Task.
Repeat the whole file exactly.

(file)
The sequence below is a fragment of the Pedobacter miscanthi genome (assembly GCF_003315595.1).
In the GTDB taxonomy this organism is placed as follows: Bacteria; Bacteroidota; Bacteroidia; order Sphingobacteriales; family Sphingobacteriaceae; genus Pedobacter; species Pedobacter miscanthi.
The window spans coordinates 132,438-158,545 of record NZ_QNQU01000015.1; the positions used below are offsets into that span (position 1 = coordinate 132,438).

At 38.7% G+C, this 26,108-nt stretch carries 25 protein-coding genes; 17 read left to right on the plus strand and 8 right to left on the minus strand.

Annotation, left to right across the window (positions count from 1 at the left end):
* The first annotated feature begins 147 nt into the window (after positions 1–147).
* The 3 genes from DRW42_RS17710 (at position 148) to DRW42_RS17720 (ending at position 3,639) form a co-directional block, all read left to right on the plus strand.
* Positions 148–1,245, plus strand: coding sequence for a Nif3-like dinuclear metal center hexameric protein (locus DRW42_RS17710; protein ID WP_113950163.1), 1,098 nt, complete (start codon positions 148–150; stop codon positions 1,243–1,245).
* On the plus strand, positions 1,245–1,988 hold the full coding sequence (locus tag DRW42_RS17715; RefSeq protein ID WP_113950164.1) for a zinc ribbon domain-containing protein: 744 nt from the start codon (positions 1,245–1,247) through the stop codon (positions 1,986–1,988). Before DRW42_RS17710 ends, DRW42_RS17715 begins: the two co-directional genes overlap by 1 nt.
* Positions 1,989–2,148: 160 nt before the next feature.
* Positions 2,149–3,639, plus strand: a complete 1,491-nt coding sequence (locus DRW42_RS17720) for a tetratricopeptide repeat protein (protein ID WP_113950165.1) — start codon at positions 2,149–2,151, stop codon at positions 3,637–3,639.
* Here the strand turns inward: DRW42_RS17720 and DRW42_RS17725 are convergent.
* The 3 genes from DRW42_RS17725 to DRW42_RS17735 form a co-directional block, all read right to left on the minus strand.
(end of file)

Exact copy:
The sequence below is a fragment of the Pedobacter miscanthi genome (assembly GCF_003315595.1).
In the GTDB taxonomy this organism is placed as follows: Bacteria; Bacteroidota; Bacteroidia; order Sphingobacteriales; family Sphingobacteriaceae; genus Pedobacter; species Pedobacter miscanthi.
The window spans coordinates 132,438-158,545 of record NZ_QNQU01000015.1; the positions used below are offsets into that span (position 1 = coordinate 132,438).

At 38.7% G+C, this 26,108-nt stretch carries 25 protein-coding genes; 17 read left to right on the plus strand and 8 right to left on the minus strand.

Annotation, left to right across the window (positions count from 1 at the left end):
* The first annotated feature begins 147 nt into the window (after positions 1–147).
* The 3 genes from DRW42_RS17710 (at position 148) to DRW42_RS17720 (ending at position 3,639) form a co-directional block, all read left to right on the plus strand.
* Positions 148–1,245, plus strand: coding sequence for a Nif3-like dinuclear metal center hexameric protein (locus DRW42_RS17710; protein ID WP_113950163.1), 1,098 nt, complete (start codon positions 148–150; stop codon positions 1,243–1,245).
* On the plus strand, positions 1,245–1,988 hold the full coding sequence (locus tag DRW42_RS17715; RefSeq protein ID WP_113950164.1) for a zinc ribbon domain-containing protein: 744 nt from the start codon (positions 1,245–1,247) through the stop codon (positions 1,986–1,988). Before DRW42_RS17710 ends, DRW42_RS17715 begins: the two co-directional genes overlap by 1 nt.
* Positions 1,989–2,148: 160 nt before the next feature.
* Positions 2,149–3,639, plus strand: a complete 1,491-nt coding sequence (locus DRW42_RS17720) for a tetratricopeptide repeat protein (protein ID WP_113950165.1) — start codon at positions 2,149–2,151, stop codon at positions 3,637–3,639.
* Here the strand turns inward: DRW42_RS17720 and DRW42_RS17725 are convergent.
* The 3 genes from DRW42_RS17725 to DRW42_RS17735 form a co-directional block, all read right to left on the minus strand.